lenten thoughts

Lent doesn’t start until Ash Wednesday, of course, but my lovely seasonal black book has already started as of yesterday. Every little (insert liturgical color) book starts off with a page urging you to examine your goals for the special Church season. Then the rest of the book has daily six-minute meditations on appropriate scripture for the season, plus a page of tidbits and trivia.

In thinking about my goals for Lent, the usual suspects came to mind. Give up Starbucks! (With, as my boyfriend pointed out, the ulterior motive of saving money). Give up chocolate! (with the ulterior motive of eating more healthily, which I need to do anyway). Joey is very good about pointing out the shortcomings in my shortcuts. So tonight I sat still for a bit and thought about Lenten goals for real. Let me tell a short story first so my thoughts make more sense.

Last Sunday I worked my first recital for the music department. The audience filed past me into the auditorium, taking a program each. One was an old man wrapped in many layers of mismatched winter gear. I couldn’t figure out from looking at him if he was homeless or just a little eccentric. Another worker told me that he’d been warned that this guy comes to most, if not all, recitals.

The performer had ordered two vases of flowers, one for the stage next to her and one for the back table near the entrance. The man kindly took a program from me and continued on, but drew up short at the sight of the flowers. “Real flowers!” he exclaimed, and proceeded to bury his face in them, breathing deeply. The joy on his face was heartwarming, even if I was a bit shocked by his behavior.

While thinking quietly tonight, I realized, I want that kind of joy. The joy at things as simple as a vase of flowers in the middle of winter. Not only do I want it for myself, but I want to be able to transmit it to others. I struggle a lot with finding ways to love certain people in my life, especially when overt gestures of love are harshly criticized. The key, I concluded, is prayer. Prayer for them can only help our relationships, and prayer can deepen my appreciation of little gifts and ultimately lead to joy.

I tend to sideline prayer. In a life in which everything is mentally scheduled, prayer just doesn’t make it very often into my daily routine. It’s hard to find a spare moment, especially when I have the energy to focus. I also struggle with feeling fulfilled in prayer, like I’m holding a conversation with someone who loves me, not just a wall. So maybe I don’t try because I don’t want to feel so inadequate. I don’t want to face nagging doubts about whether God is really there. It’s much easier not to try.

But as I’ve seen, I miss out on so much without a good relationship with God. So, my Lenten goal is to try. Not to feel better, not to necessarily find joy, but just to try.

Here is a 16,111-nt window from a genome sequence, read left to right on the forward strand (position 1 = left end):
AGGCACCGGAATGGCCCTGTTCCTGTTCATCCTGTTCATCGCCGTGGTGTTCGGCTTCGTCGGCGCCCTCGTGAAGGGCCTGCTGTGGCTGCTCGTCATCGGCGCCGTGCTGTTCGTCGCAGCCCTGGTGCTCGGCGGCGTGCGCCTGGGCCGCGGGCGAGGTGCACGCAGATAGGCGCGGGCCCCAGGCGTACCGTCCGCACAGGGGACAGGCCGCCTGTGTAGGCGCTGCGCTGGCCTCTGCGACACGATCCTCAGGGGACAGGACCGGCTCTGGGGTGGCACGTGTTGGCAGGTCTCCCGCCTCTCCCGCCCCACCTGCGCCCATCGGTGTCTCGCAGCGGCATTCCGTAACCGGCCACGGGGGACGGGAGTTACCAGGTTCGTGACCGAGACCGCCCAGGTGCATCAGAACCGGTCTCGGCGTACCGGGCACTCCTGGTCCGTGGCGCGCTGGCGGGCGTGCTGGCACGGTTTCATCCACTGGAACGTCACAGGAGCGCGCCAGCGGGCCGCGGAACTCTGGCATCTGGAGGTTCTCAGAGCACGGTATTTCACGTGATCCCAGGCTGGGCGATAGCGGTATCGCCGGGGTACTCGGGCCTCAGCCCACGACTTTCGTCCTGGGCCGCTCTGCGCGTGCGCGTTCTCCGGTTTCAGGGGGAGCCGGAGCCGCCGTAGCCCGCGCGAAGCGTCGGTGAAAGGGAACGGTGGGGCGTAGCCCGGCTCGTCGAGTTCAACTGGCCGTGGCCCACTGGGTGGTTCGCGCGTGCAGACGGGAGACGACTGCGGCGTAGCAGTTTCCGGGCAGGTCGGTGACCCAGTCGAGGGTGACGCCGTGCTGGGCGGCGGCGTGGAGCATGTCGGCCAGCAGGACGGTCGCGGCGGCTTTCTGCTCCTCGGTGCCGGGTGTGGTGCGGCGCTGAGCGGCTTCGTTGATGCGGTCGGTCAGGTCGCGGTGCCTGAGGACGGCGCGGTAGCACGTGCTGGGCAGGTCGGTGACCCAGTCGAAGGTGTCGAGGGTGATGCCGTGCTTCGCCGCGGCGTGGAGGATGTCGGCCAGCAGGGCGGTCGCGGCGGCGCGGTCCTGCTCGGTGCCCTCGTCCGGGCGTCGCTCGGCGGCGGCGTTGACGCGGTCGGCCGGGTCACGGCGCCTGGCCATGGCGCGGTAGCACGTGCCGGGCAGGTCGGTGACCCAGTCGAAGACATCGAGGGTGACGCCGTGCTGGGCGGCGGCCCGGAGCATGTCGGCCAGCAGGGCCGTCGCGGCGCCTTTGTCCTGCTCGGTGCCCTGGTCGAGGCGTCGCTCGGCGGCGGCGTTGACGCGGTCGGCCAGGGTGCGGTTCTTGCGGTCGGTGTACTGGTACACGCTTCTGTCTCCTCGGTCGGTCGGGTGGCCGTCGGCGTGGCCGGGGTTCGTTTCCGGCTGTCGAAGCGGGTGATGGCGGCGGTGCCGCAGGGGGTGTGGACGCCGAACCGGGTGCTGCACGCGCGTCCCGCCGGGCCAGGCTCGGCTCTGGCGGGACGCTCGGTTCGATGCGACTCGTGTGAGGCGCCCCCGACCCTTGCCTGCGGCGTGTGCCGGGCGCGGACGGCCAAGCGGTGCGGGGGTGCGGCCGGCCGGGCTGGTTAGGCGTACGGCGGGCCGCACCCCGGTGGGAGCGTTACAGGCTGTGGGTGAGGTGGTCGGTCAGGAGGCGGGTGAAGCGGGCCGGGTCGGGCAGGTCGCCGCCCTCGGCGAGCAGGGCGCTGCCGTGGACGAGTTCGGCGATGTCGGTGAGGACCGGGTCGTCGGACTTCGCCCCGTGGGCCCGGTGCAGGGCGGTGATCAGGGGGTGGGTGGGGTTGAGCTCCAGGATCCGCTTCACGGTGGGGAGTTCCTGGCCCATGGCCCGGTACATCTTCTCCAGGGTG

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3 Comments

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3 responses to “lenten thoughts

  1. Bego

    What else can we do but try? We’ll never succeed if we don’t give it a shot. My favorite confessor, Fr. Peterman (Fr. Peterpan is what the kids heard when they were tiny folks)always gave me the same penance. Maybe it was the same penance for everybody. Maybe, he was very uncreative. Or maybe, just maybe, he really understood the human condition. I vote for #2.

    Fr. P always said that we had to seek a person that we didn’t like and build a relationship with that person (this was also the topic of many homilies.) He encouraged us to speak to the person, enquire about health first, and then move on to getting to know that person.

    It was a brilliant trick. The odious individual never really changed–what changed was how we viewed the person, and how, by getting to know them, we embraced love and charity (that agape you spoke of on V-Day).

    It’s been my lenten sacrifice since 1987. The astounding part is that it seems every year there’s a person I think is detestable in my life. The other astounding part is that there are 20 people out there that, while they aren’t exactly my friends, they aren’t on my list of people I’d rather endure chinese water torture than ride an elevator with.

    I hope we all find what we need this lent.

  2. Michelle

    That bit about the flowers is really beautiful and touched my heart. I think you have an excellent goal.

  3. Goldiefish

    Our high tech, tuned in, cyber, stress inducing fast paced world can often take us away from what is simple and real. I think that getting in touch with your inner “flower-smeller” and letting it enjoy what is, is a most excellent goal. Mine is something like that too.

    As for the prayer, shower praying! I’m telling you it’s the best thing I’ve found for consistency and it’s usually one of the first things I do it starts my day in a good direction.

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